Once I threw out the elements that weren’t working (see 1, 2, 3, 4, 5), the plot came to me naturally. I get emotional just thinking about it. It’s understated, but the new direction works. I can’t wait to write it! I have to wait, though. I’m still working on my current series.

If you’re a writer, what recent writer problem have you had? Do you, like me, ever get too cutesy?

And if you’re looking for more resources about writer problems, this article, “The Problem with Writing A Novel” by Angelique at The Writing Cooperative has great links!


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Have a great day!

JillKemerer

Jill Kemerer writes contemporary romance novels with love, humor and faith. Besides spoiling her mini-dachshund and keeping up with her busy kids, Jill enjoys magazines, M&MS, fluffy animals and nature walks. She resides in Ohio with her husband and two children.  Jill loves connecting with readers, so please visit her website, jillkemerer.com.

This Post Has 11 Comments
  1. Thank you for being willing to be vulnerable. Not always an easy thing to do. I know.
    I make greeting cards, and with the kids or with the women’s cards sometimes I can get too cutesy. And I have to scrap the idea and start again. I was making Easter cards and after making two different ones, I realized these are perfect for little children. I really wanted something that was more for adults but pretty and fun. So, I tried two more ideas and one worked perfectly. Have a wonderful week.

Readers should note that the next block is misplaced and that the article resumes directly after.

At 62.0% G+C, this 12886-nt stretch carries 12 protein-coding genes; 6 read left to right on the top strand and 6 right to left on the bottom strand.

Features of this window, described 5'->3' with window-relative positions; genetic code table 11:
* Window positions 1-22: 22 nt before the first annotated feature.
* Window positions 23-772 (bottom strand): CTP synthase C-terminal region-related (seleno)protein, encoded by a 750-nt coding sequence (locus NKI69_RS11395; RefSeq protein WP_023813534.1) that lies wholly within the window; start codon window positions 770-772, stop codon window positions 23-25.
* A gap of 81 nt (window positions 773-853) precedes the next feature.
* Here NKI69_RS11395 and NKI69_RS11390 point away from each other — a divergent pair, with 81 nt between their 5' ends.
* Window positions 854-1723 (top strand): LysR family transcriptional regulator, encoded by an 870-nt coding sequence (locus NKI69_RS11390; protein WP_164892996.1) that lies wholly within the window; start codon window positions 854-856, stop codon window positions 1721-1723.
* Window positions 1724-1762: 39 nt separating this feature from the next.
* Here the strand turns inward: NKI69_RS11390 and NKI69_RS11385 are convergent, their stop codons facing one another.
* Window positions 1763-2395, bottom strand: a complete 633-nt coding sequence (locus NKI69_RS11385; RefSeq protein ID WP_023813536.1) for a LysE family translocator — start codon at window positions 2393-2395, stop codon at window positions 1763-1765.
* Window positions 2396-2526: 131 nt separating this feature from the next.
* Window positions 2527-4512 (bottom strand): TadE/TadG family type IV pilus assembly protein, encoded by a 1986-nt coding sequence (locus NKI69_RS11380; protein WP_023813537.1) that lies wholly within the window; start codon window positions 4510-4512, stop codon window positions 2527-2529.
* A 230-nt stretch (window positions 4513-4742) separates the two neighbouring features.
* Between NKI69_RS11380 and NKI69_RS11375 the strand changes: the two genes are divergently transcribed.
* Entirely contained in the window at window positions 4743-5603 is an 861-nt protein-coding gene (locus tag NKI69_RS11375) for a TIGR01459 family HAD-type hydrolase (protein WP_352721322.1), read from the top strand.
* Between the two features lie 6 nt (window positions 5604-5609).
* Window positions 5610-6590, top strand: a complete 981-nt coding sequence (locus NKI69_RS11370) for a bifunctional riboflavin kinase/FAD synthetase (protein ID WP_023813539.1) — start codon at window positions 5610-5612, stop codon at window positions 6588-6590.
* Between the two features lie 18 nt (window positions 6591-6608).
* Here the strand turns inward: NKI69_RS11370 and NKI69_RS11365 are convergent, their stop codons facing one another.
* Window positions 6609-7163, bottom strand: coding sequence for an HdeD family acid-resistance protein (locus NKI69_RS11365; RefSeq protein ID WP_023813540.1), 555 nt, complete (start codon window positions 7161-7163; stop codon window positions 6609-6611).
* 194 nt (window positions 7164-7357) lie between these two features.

1. I didn’t realize you made greeting cards–what a neat skill to have! I’m glad we can recognize when something is off with our work. It’s better in the long run!

  2. Jill, I’m glad you tossed out the non-working aspects and found some better-fitting ones. I’m sure that will make the writing of the story a lot less frustrating and a lot more enjoyable.

    I’m plotting right now (while also developing the characters for the story) in preparation for Camp NaNoWriMo in April. I hope this thing comes together quickly, as I’m a bit behind schedule on the plotting. Good news is I’m excited for the story, so that should help a lot.

    Happy writing!

    1. Thanks, Andrea! I’ve gotten much better about not forcing things and listening to my instincts. How fun that you’re participating in Camp NaNo! I hope your plot comes together quickly! Yay!!

  3. Hmm, it does look like you have a lot in there, although they’re all good tropes. I like to plot from the inside out, i.e., if I know my characters well enough they’ll do what’s in character for them in the setting I’ve put out for them. I’ve never had much luck rewriting fairy and folk tales, I leave them to people like Melanie Dickerson, but Cinderella is pretty much its own entity or energy, and the basic theme can be used in hundreds of ways. Good reminder, thanks, plotting for the SAKE of plotting isn’t all that great.

    1. Melanie Dickerson is so good at the fairytale retellings! Yes, you have it right. Plotting for the sake of plotting doesn’t always work out. It has to fit the story!